Ronald Friedman, Co-Leader, Retail/Consumer Products Industry Group, Quoted in Women's Wear Daily Article, "IPO Fever to Continue in 2014."
Women's Wear Daily
By Vicki M. Young
If 2013 was a watershed year in the initial public offering cycle, then 2014 could see more firms eyeing the stock market.
According to IPO investment advisory firm Renaissance Capital, global IPO issuance rebounded in 2013, with annual IPO proceeds increasing 37.5 percent to $137 billion. That’s the largest rise in proceeds since 2004, when U.S. IPOs had annual proceeds totaling $51.9 billion. That was the year that saw Google’s $1.7 billion IPO.
Ron Friedman, the retail practice leader and partner-in-charge of the Southern California region for financial services firm Marcum LLP, attributed the interest to the new business model that vendors now have, compared with when they were just wholesale firms. “Investors are excited about the better brands and the high-end luxury group because when they open their own brick-and-mortar stores, they get high margins and high profitability. That’s something many investors have never seen before when vendors were mainly wholesalers. Now they’re seeing tremendous profits coming out of these vendors.… Even if consumers pull back on their spending, those that [have and continue to open] their own stores still see high gross margins.”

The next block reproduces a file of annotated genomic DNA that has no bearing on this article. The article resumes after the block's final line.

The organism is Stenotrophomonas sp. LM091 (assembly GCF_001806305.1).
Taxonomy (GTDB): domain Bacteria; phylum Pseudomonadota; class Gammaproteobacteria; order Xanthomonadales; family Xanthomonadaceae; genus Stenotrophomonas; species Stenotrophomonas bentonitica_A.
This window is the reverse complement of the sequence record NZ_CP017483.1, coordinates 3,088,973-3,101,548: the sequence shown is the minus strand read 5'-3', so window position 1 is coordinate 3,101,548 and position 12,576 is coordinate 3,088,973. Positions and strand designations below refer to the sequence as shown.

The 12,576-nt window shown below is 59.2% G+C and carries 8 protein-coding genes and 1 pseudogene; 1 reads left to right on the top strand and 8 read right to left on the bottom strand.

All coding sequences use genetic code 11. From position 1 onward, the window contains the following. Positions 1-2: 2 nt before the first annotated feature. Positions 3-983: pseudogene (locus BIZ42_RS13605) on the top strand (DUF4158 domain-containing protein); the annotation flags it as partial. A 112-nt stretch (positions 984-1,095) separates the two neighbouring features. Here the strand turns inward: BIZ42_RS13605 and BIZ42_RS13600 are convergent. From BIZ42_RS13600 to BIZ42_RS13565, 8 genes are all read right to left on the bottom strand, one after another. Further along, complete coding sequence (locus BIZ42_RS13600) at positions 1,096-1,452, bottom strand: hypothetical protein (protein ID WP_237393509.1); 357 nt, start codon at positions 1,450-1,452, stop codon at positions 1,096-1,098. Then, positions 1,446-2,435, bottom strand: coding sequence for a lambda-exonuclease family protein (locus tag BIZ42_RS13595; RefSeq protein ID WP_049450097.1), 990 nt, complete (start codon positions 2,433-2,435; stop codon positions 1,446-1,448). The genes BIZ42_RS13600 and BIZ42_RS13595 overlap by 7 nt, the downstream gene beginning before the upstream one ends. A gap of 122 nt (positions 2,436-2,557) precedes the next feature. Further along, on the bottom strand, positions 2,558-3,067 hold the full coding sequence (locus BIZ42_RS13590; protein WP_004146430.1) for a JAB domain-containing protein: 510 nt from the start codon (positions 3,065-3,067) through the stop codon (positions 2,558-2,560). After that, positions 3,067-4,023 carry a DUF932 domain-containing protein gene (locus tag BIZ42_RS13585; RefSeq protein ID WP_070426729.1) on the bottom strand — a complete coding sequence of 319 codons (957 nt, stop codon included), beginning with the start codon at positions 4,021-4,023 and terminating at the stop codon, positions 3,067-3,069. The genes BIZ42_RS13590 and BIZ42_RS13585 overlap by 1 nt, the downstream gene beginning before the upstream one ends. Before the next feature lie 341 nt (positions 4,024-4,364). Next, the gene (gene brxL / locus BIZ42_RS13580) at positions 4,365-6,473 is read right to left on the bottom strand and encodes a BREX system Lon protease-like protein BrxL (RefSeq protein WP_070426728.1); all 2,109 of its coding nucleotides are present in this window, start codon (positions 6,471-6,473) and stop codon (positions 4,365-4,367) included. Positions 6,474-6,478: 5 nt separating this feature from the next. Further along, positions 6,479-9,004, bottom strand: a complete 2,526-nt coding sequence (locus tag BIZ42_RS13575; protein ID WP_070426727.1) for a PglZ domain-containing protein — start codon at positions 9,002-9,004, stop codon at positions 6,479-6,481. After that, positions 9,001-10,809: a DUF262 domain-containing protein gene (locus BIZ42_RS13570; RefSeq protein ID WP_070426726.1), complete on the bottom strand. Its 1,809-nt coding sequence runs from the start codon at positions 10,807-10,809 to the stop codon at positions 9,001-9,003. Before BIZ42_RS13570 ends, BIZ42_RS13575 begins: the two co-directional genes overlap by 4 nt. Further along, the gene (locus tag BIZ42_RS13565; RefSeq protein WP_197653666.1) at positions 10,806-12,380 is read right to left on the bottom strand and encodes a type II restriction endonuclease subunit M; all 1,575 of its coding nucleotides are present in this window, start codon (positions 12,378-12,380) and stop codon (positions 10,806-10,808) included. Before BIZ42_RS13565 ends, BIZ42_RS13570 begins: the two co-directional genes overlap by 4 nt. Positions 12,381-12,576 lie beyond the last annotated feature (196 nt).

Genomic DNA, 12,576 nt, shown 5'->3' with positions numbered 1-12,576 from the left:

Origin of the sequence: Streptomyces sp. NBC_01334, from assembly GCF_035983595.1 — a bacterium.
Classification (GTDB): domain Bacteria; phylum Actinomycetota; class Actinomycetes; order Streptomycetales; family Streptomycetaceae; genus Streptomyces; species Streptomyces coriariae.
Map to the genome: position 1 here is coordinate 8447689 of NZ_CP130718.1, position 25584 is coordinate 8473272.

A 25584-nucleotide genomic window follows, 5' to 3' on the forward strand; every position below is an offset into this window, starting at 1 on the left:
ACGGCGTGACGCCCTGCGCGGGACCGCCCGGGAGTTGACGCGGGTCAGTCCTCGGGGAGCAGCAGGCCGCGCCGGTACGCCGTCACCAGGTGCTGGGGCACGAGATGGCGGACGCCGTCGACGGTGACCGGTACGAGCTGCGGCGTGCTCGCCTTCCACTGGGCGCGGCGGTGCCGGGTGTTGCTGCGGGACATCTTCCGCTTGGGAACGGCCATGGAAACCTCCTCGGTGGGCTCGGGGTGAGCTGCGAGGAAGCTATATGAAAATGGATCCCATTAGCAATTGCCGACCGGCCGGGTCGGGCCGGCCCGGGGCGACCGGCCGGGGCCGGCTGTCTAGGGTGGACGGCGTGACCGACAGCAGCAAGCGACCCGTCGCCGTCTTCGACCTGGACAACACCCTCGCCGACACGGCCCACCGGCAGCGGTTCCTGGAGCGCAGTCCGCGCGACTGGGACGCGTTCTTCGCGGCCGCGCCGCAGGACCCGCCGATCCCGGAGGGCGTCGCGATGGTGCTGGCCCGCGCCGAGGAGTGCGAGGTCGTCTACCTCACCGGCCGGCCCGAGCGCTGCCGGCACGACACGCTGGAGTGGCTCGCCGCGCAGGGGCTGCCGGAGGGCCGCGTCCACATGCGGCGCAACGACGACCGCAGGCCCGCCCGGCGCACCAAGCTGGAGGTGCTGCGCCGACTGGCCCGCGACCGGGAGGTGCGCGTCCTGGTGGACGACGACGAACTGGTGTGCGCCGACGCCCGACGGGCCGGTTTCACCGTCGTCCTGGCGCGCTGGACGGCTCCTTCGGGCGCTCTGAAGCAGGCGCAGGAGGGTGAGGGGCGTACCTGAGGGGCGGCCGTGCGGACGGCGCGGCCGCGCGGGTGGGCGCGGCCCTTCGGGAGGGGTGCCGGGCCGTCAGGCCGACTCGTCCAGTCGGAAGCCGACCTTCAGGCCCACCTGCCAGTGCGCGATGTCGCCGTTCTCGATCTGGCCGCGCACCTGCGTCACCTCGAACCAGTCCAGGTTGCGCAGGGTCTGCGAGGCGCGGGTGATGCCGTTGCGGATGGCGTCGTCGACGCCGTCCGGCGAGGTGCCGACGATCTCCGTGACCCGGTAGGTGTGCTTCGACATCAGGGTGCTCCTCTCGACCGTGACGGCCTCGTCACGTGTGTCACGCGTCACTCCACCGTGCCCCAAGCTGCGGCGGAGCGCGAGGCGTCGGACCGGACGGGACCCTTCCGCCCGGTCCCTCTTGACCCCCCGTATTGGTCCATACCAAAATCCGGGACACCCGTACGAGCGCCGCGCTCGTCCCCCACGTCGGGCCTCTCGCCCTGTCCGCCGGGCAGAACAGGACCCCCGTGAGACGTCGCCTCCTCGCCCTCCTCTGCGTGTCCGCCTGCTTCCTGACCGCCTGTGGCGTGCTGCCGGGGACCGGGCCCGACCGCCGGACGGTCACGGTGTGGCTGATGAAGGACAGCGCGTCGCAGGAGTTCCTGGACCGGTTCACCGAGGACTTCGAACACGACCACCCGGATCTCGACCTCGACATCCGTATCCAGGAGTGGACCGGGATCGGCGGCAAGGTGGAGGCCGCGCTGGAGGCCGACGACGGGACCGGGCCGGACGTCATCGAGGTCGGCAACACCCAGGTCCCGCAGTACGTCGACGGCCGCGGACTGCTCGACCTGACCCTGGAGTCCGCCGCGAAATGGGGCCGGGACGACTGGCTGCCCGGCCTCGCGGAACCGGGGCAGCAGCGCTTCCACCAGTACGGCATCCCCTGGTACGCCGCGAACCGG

He explained that typically the operating cost to run a store is 30 percent for rent and payroll. That means gross margins of up to 70 percent. “Even if there’s a downturn, if a company can keep operating costs [at its retail stores] at 30 percent and gross margins at 50 percent, they still make a profit.”
For Antony Karabus, president of Hilco Retail Consulting, smaller aspirational brands such as a Vince or Tory Burch can do well since their distribution isn’t yet ubiquitous, giving investors “a lot of runway for growth because they are growing both wholesale and retail. Many can grow wholesale faster than retail, which gives investors some cushion because even if there’s less margin than from a freestanding store, they can still open a lot of wholesale doors without much capital.”
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